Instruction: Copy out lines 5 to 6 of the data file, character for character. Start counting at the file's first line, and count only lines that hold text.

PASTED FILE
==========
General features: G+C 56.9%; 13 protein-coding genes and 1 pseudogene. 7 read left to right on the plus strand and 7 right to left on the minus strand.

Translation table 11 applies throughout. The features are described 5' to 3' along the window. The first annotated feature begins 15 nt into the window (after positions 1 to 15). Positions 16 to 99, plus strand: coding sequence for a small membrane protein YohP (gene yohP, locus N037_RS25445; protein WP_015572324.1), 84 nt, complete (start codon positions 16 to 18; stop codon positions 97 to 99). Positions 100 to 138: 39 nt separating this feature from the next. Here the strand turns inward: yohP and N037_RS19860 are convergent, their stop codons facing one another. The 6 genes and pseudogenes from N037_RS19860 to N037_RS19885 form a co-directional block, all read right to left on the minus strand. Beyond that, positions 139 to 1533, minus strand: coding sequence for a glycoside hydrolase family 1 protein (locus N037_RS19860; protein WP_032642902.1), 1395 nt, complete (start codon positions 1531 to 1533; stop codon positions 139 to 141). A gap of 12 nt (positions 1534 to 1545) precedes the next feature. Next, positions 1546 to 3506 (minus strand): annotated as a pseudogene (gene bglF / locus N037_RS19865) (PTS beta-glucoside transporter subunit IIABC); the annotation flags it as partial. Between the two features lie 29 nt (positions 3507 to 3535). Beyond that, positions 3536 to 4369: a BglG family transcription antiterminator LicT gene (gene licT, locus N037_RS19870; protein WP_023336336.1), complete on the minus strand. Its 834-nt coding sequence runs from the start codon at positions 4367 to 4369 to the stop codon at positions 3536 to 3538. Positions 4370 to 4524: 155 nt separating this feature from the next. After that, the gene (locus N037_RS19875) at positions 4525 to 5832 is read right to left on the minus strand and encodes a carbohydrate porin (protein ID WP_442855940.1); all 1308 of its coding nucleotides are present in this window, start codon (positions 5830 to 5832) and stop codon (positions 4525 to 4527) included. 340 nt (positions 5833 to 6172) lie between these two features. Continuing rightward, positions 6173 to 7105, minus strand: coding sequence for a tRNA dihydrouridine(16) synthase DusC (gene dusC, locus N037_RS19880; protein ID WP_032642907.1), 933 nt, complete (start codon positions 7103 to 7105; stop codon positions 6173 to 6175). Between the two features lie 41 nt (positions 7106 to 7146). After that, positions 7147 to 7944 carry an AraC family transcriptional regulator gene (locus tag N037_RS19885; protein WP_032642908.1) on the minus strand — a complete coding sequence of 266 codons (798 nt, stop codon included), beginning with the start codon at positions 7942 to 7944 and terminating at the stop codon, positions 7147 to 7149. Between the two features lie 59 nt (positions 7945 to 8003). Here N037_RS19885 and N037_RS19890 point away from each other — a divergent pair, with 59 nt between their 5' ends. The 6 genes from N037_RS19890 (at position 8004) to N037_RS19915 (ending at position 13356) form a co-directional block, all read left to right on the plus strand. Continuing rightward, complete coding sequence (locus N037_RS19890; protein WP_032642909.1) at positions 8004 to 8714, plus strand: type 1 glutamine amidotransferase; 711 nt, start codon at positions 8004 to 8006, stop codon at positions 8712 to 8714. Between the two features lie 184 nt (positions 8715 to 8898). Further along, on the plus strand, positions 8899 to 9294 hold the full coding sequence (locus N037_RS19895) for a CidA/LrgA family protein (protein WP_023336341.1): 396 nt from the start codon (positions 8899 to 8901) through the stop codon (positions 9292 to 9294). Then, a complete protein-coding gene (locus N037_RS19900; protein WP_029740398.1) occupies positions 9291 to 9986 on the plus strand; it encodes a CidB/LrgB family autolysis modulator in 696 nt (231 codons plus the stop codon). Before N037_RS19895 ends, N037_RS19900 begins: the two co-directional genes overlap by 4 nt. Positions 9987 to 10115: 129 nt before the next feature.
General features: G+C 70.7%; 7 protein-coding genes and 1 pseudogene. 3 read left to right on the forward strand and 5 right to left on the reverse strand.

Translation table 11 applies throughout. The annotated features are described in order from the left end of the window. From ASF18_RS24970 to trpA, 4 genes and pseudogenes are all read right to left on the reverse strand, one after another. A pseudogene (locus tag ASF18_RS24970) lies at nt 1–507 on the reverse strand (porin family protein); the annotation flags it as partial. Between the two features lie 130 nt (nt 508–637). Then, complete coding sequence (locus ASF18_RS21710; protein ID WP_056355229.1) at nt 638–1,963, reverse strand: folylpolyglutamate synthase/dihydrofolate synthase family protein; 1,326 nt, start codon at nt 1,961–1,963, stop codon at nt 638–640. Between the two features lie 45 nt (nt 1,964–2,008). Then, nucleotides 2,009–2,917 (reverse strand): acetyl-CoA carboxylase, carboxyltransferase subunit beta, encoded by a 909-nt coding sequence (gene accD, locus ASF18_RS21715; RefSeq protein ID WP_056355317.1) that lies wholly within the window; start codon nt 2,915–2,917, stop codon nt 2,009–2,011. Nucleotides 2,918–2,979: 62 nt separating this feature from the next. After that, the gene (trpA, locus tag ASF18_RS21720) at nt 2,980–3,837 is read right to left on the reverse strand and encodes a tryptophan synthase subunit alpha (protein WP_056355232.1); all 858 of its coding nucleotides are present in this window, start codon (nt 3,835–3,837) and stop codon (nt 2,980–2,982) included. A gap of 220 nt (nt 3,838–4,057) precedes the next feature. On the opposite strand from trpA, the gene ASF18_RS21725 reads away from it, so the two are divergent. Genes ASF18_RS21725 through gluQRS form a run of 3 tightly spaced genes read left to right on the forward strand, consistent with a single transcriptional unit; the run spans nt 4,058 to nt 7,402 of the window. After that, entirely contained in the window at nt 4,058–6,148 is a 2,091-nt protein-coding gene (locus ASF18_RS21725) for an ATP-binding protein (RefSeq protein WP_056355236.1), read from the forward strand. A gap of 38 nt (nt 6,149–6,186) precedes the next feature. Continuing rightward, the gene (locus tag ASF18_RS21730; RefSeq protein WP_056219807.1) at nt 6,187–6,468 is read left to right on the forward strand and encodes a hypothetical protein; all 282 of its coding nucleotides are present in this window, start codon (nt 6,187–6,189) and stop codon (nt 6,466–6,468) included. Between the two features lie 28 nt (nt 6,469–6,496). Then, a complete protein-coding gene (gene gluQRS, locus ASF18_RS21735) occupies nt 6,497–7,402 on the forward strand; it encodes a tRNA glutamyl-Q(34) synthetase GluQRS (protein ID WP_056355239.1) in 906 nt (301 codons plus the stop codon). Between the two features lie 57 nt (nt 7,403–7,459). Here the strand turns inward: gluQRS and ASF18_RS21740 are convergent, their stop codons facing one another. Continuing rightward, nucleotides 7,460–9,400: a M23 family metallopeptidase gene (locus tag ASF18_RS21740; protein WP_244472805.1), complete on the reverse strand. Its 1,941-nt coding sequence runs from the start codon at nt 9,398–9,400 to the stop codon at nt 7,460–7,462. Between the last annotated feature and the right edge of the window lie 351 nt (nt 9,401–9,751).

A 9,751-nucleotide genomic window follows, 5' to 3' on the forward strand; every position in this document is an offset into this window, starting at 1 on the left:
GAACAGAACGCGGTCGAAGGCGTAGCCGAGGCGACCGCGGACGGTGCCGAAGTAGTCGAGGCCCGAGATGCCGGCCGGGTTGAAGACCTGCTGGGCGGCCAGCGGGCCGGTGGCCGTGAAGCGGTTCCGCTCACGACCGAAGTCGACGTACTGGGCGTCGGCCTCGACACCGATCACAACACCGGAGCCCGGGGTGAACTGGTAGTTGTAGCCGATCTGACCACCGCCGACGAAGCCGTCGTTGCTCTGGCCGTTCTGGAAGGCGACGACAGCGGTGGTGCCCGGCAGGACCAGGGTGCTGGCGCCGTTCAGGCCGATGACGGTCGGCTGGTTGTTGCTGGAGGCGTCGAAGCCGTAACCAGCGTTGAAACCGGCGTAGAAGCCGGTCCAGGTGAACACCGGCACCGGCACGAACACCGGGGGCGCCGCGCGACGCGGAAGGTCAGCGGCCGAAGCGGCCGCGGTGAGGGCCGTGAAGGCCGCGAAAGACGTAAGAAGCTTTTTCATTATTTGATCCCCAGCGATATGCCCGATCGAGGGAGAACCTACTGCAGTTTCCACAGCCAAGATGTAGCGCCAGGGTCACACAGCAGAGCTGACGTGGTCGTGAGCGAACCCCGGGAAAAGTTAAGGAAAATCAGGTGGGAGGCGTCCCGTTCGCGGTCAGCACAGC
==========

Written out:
A 9,751-nucleotide genomic window follows, 5' to 3' on the forward strand; every position in this document is an offset into this window, starting at 1 on the left:
GAACAGAACGCGGTCGAAGGCGTAGCCGAGGCGACCGCGGACGGTGCCGAAGTAGTCGAGGCCCGAGATGCCGGCCGGGTTGAAGACCTGCTGGGCGGCCAGCGGGCCGGTGGCCGTGAAGCGGTTCCGCTCACGACCGAAGTCGACGTACTGGGCGTCGGCCTCGACACCGATCACAACACCGGAGCCCGGGGTGAACTGGTAGTTGTAGCCGATCTGACCACCGCCGACGAAGCCGTCGTTGCTCTGGCCGTTCTGGAAGGCGACGACAGCGGTGGTGCCCGGCAGGACCAGGGTGCTGGCGCCGTTCAGGCCGATGACGGTCGGCTGGTTGTTGCTGGAGGCGTCGAAGCCGTAACCAGCGTTGAAACCGGCGTAGAAGCCGGTCCAGGTGAACACCGGCACCGGCACGAACACCGGGGGCGCCGCGCGACGCGGAAGGTCAGCGGCCGAAGCGGCCGCGGTGAGGGCCGTGAAGGCCGCGAAAGACGTAAGAAGCTTTTTCATTATTTGATCCCCAGCGATATGCCCGATCGAGGGAGAACCTACTGCAGTTTCCACAGCCAAGATGTAGCGCCAGGGTCACACAGCAGAGCTGACGTGGTCGTGAGCGAACCCCGGGAAAAGTTAAGGAAAATCAGGTGGGAGGCGTCCCGTTCGCGGTCAGCACAGC